I thought the referendum was only for school projects. Did I misunderstand this?

Dave MacDonald said...


From Mitch Daniel's website:

"Large local construction projects must be approved by communities through a referendum vote."

Appears the referendum would apply to more than just school projects.

J Q Taxpayer said...

Every local unit of government is going to be opposed to this. From townships to cities, including school districts. Sadly, there will be much talk about it but it will not see the light of day as a law.

Code Blue Schools said...

The teaqchers unions, the school districts and the building contractors are already fightig referendums tooth and nail. That's the best indication of why we need it. The State senate led by Luke Kenley of Noblesville and our own David Long aren't supporting it. The don't have it on their slate of bills. The Governor and Senators need to hear from taxpayers before they get serious.

Phil Marx said...

Thanks for that Dave, I guess I did misunderstand.

David Long is the only State Senator in Allen County who is up for re-election next year. Perhaps we should try to make this issue a part of his campaign!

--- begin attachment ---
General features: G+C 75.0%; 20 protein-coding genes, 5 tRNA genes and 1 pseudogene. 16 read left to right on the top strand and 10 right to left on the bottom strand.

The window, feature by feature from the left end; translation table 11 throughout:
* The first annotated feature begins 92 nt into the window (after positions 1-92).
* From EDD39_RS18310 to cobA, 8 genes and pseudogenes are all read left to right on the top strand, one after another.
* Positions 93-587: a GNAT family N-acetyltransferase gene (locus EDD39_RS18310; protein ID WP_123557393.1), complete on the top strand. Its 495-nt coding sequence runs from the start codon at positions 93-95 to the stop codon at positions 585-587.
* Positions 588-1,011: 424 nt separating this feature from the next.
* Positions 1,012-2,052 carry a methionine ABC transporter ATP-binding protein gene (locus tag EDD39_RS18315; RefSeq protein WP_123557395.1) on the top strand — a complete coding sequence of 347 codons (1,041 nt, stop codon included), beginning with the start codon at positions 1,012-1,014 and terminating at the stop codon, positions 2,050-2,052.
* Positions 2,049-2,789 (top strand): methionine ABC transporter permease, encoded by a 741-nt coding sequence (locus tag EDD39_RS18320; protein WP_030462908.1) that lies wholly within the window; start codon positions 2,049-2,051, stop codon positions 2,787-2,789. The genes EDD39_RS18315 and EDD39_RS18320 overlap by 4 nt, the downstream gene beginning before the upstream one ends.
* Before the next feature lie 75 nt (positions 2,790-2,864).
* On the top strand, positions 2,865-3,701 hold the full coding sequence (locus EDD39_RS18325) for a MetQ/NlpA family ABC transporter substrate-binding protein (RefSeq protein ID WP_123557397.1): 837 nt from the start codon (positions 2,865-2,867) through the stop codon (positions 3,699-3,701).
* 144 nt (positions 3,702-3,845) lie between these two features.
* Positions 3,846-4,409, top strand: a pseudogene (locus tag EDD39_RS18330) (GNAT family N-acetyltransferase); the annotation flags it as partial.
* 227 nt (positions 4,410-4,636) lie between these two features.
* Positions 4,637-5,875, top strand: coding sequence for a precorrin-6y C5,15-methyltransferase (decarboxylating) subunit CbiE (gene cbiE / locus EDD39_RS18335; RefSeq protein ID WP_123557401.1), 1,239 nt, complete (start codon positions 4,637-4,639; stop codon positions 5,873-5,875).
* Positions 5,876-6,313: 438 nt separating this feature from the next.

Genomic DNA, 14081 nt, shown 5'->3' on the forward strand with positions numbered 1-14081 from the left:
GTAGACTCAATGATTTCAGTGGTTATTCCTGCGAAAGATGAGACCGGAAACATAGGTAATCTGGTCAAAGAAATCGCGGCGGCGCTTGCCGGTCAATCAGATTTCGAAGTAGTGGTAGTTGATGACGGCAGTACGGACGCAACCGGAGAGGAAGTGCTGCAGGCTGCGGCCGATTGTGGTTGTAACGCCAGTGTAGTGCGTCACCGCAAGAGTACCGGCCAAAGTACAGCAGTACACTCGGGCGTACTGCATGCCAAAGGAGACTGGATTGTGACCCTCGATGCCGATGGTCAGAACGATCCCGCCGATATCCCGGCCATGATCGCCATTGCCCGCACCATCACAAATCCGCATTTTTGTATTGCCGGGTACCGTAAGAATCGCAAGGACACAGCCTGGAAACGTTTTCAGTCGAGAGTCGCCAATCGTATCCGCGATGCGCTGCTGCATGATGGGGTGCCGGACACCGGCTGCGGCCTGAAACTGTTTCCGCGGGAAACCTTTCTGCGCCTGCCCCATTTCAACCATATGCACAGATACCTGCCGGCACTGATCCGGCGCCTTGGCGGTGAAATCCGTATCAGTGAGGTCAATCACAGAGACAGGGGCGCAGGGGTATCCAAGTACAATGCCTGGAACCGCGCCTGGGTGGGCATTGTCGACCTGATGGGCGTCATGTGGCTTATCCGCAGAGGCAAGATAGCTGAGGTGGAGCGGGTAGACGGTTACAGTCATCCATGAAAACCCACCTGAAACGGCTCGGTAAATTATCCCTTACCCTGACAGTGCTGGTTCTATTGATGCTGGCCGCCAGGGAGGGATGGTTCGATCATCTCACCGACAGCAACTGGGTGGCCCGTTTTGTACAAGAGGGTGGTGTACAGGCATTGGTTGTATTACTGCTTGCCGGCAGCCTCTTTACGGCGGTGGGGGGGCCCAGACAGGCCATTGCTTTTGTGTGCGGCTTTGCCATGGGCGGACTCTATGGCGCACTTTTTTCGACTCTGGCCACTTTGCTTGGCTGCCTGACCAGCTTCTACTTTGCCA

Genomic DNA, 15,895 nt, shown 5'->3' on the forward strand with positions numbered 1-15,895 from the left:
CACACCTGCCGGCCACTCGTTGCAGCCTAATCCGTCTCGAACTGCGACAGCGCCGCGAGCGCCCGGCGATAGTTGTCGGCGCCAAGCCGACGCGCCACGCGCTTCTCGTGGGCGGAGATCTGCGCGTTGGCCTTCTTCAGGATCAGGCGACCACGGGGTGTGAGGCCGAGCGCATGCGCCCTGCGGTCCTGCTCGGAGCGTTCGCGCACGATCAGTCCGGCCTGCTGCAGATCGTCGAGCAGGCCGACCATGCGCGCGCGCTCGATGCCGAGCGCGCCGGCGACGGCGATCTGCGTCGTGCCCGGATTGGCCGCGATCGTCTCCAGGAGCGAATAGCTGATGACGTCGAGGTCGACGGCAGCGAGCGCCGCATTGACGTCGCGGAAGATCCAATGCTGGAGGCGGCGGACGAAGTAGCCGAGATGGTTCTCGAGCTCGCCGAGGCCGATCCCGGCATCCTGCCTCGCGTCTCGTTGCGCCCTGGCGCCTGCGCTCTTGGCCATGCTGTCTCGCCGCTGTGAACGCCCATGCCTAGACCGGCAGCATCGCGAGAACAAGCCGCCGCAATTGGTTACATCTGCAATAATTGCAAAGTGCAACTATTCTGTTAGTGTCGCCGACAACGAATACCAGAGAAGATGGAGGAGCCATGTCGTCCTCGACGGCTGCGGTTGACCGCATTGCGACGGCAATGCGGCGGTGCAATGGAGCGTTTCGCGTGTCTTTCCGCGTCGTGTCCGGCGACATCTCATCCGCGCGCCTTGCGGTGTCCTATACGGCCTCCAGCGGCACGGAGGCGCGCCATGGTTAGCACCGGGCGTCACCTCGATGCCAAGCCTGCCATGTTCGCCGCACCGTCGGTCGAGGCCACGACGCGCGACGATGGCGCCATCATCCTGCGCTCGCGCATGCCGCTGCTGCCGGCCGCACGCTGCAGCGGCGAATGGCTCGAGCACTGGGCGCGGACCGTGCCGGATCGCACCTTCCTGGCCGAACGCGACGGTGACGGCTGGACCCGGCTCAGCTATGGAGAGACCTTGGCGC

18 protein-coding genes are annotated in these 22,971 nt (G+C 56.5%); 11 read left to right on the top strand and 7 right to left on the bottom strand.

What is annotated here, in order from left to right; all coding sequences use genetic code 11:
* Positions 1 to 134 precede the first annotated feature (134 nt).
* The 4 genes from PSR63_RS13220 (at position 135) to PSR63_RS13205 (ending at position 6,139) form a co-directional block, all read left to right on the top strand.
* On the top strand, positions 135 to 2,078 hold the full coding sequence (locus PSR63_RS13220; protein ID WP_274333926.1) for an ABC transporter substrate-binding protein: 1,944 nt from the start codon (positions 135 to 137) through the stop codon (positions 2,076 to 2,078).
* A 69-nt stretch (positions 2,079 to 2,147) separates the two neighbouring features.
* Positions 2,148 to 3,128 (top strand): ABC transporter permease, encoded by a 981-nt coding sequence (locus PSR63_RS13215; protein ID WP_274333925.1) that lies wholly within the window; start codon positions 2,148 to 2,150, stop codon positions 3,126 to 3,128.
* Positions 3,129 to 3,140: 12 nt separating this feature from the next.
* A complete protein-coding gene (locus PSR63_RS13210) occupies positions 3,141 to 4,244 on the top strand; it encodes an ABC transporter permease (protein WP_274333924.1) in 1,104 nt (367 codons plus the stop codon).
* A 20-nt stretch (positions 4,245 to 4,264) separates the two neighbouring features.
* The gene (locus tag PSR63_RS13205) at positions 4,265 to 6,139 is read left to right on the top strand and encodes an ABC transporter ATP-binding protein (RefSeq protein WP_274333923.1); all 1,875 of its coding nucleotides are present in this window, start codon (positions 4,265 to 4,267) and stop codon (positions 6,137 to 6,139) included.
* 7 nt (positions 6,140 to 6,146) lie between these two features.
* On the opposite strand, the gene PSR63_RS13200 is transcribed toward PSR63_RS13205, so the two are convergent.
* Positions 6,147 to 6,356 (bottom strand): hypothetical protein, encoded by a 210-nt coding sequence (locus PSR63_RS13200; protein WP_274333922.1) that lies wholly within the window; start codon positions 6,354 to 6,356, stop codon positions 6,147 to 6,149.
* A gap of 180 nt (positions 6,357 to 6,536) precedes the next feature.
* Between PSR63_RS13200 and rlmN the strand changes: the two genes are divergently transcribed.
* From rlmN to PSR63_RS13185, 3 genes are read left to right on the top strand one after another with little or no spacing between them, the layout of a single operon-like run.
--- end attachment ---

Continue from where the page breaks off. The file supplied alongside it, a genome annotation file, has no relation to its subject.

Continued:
Robert Enders said...

Think of HS as a very expensive lession in economics. Sure, other cities have made mistakes like this before. But the entire history of this project is documented in the archives of blogs like this one. Future opponents of subsidized sports, no matter what city they live in, will be able to cite Harrison Square as an example to avoid.

Phil Marx said...


Your misspelling of lesson looks very similar to lesion. I wonder if that was really an accident?

le·sion [leezh'n]
(plural le·sions)

1. wound: a wound, especially an area of skin that is broken or infected
2. change due to illness or injury: a physical change in a body part that is the result of illness or injury

I remember how the great fiscal conservative, John Crawford, pleaded with his fellow Council members to respect private property rights by not placing a restrictive "historical property" designation on the Broadway corridor. Of course they didn't listen to him, and why should they? He lost all credibility as a fiscal conservative when he voted for H.S.

So ten years from now we'll have a downtown stadium that is nearly as empty as the present location, a water park that we can't use because the ground is contaminated, several buildings on Broadway that look like they need bulldozed, a private school that failed to expand because of unfair restrictions, and a very successful Subway Sandwich shop. All this for about $200 million.

Our body politic has changed. It is sick. Now, the mere sight of a fast food restaurant makes us bleed money. The irony is that the fiscally conservative Dr. Crawford was among those making the first cut. The pattern will be followed now. We'll just hand out money (or abatements) for anybody's project. One of them is bound to succeed, then our brilliant leaders can point to it as proof that they were right.